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Guangdong tap water spews out leeches, insects, dead eels, baby frogs

Posted: 03/27/2014 9:02 am

If you woke up to find your tap water spewing out leeches, dead eels, baby frogs and other colourful insects, you would almost certainly be suing whatever company supplies your drinking water. Here in the 2,000-member Liangtian village in Guangdong, the local water company gave up water purification and disinfection a long time ago, and the local government hasn’t bothered to do anything about it.

The quality of the tap water in the village is so bad that the total bacteria count found in the water is tested at 2,200 colony forming unit per litre (CFU/L), 22 times higher than the maximum level of 100 CFU/L allowed in tap water, Nanfang Agriculture Daily reported on March 26. CFU is an estimate of viable bacterial or fungal numbers. In addition, the water also contains higher density of coliform bacteria and higher levels of iron, the report said.

To put the severity of the unhealthy water in perspective, villagers are not even using the water for showers, let alone drinking. Below is a photo of one of the water sources leading to the village:

It’s hard to imagine this is the result of the village’s water improvement project last year, which attracted a total of RMB 700,000 (about $113,000) in investment. When villagers confronted their local government about the heinous water quality, the government brushed it off and said they only supervised the construction and had nothing to do with the water quality.

To make the government’s none-of-my-business attitude clearer, the head from the Water Department in Huangtian Town, which manages Liangtian village, said of all the 17 villages under administration by the town, only six have safe drinking water; the other 11 are all left on their own. He said a bigger village in the town, with a population of 3,000, still gets by without water disinfection, as if to dismiss the case.

Then what should the villagers do? Hold their nose and filter out the insects when drinking? Maybe the policy in town should be: Don’t ask. Don’t Smell. Just drink with your eyes closed!

Home page and content page photo from Nanfang Agriculture Daily


This takes “shanzhai” to a whole new level

Posted: 06/21/2011 10:40 am

We all know that this country — and this region, in particular — is ground zero for knockoffs, or shanzhai goods. It’s fantastic: we can find knockoff DVDs, handbags, computer software, clothes, cell phones, iPads, video games, and jewellery. On the downside, we’re also likely eating a daily dose of fake food and imbibing in fake booze. But you take the good with the bad.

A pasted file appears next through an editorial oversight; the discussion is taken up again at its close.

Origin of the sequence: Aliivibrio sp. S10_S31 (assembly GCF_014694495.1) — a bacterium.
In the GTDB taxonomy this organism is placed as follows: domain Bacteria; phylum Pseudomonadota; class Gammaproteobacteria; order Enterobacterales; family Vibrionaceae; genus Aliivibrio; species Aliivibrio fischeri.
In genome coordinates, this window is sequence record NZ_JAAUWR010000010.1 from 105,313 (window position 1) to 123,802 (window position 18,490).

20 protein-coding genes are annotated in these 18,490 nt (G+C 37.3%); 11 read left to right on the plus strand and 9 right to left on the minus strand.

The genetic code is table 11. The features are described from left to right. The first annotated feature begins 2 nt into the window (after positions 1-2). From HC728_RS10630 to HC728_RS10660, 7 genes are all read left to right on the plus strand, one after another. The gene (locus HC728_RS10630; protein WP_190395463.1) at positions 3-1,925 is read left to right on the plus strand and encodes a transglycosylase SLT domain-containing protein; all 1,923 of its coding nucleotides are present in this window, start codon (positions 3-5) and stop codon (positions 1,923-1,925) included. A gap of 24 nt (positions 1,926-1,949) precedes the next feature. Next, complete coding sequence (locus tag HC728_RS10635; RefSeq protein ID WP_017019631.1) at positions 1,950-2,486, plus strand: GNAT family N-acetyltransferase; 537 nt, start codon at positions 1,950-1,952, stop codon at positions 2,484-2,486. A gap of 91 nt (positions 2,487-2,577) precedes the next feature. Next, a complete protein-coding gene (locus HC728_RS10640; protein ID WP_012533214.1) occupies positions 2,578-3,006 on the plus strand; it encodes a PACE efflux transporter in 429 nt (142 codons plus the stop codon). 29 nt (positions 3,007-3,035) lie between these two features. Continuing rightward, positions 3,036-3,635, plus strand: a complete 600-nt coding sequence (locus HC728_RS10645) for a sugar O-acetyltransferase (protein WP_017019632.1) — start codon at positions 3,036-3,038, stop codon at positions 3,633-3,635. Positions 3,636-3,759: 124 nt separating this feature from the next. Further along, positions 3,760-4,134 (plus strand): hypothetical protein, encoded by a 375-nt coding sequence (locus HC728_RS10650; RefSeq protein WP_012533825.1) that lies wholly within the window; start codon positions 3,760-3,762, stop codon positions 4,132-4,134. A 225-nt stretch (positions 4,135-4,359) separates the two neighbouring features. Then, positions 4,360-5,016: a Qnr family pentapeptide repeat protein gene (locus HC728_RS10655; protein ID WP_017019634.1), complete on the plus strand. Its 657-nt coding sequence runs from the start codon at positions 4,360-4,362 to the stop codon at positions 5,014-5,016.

This will all seem very quaint once the PRD town of Huizhou’s plan is finished: a complete replica of an entire Austrian town called Hallstatt. CNNGo fills us in:

Named “Hallstatt See,” the Chinese replica village will be situated in Boluo county in Huizhou in Guangdong Province. The area shares similar geographic features with Hallstatt.

Construction began two months ago and is set to be completed in 2017.

“The Chinese will replicate absolutely everything, not only the buildings,” reports Gizmodo. “Every detail, statue and doorknob will be replicated.”

Hallstatt See will cost RMB 6 billion to build. It is expected to become a major tourist attraction and real estate hot spot in the Pearl River Delta region.

While the Chinese Hallstatt has generated mixed opinion among Western media, Hallstatt’s mayor, Alexander Scheutz, takes China’s cloning as “a compliment to our village.”

The mayor’s response was a bit more tepid than some reaction by actual residents of Hallstatt. The Independent from London interviewed a few for their thoughts:

The Hallstatters have concluded that a team of Chinese “spies” must have mingled among the estimated 800,000 tourists who visit the village each year. They are believed to have taken hundreds of photographs for use as the basis for the housing scheme in the town of Huizhou, north of Hong Kong.

Monika Wenger, the proprietor of a 400-year-old inn in Hallstatt said most villagers she had talked to were “outraged – not about the fact but the approach” taken by the Chinese. “I don’t like the idea a team was here for years measuring, photographing and studying us,” she said, “I would have expected them to approach us directly – the whole thing reminds me of Big Brother.”

Mrs Wenger found out about the Huizhou project only earlier this month. A Chinese woman staying at her hotel allowed her to look at drawings she had of Hallstatt’s market and other key landmarks which, she revealed, were due to be faithfully reproduced in China.

The recreated village is being done by Minmetals, one of China’s big mining companies. If you want to check it out, the first stage is expected to be completed by the end of this year.
If China’s feeling up to it, perhaps the next thing they could “faithfully reproduce” would be In-n-Out Burger.
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